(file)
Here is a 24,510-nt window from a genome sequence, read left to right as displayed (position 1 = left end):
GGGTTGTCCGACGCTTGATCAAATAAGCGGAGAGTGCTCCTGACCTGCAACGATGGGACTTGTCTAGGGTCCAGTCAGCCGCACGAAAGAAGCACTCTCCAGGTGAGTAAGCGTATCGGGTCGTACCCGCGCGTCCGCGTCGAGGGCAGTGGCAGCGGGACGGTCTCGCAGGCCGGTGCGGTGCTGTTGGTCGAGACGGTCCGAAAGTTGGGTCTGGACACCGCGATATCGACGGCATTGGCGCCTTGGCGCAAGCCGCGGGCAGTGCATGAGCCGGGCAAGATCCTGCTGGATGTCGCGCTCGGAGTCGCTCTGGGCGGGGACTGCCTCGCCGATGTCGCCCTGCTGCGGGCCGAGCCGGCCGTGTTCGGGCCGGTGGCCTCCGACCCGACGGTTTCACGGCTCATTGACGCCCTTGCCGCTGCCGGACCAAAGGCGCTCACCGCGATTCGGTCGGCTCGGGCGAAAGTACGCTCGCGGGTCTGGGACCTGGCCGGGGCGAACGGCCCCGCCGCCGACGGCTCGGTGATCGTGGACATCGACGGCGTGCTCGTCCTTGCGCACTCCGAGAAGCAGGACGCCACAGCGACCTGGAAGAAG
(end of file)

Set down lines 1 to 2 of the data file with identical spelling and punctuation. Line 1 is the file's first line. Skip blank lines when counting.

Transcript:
Here is a 24,510-nt window from a genome sequence, read left to right as displayed (position 1 = left end):
GGGTTGTCCGACGCTTGATCAAATAAGCGGAGAGTGCTCCTGACCTGCAACGATGGGACTTGTCTAGGGTCCAGTCAGCCGCACGAAAGAAGCACTCTCCAGGTGAGTAAGCGTATCGGGTCGTACCCGCGCGTCCGCGTCGAGGGCAGTGGCAGCGGGACGGTCTCGCAGGCCGGTGCGGTGCTGTTGGTCGAGACGGTCCGAAAGTTGGGTCTGGACACCGCGATATCGACGGCATTGGCGCCTTGGCGCAAGCCGCGGGCAGTGCATGAGCCGGGCAAGATCCTGCTGGATGTCGCGCTCGGAGTCGCTCTGGGCGGGGACTGCCTCGCCGATGTCGCCCTGCTGCGGGCCGAGCCGGCCGTGTTCGGGCCGGTGGCCTCCGACCCGACGGTTTCACGGCTCATTGACGCCCTTGCCGCTGCCGGACCAAAGGCGCTCACCGCGATTCGGTCGGCTCGGGCGAAAGTACGCTCGCGGGTCTGGGACCTGGCCGGGGCGAACGGCCCCGCCGCCGACGGCTCGGTGATCGTGGACATCGACGGCGTGCTCGTCCTTGCGCACTCCGAGAAGCAGGACGCCACAGCGACCTGGAAGAAG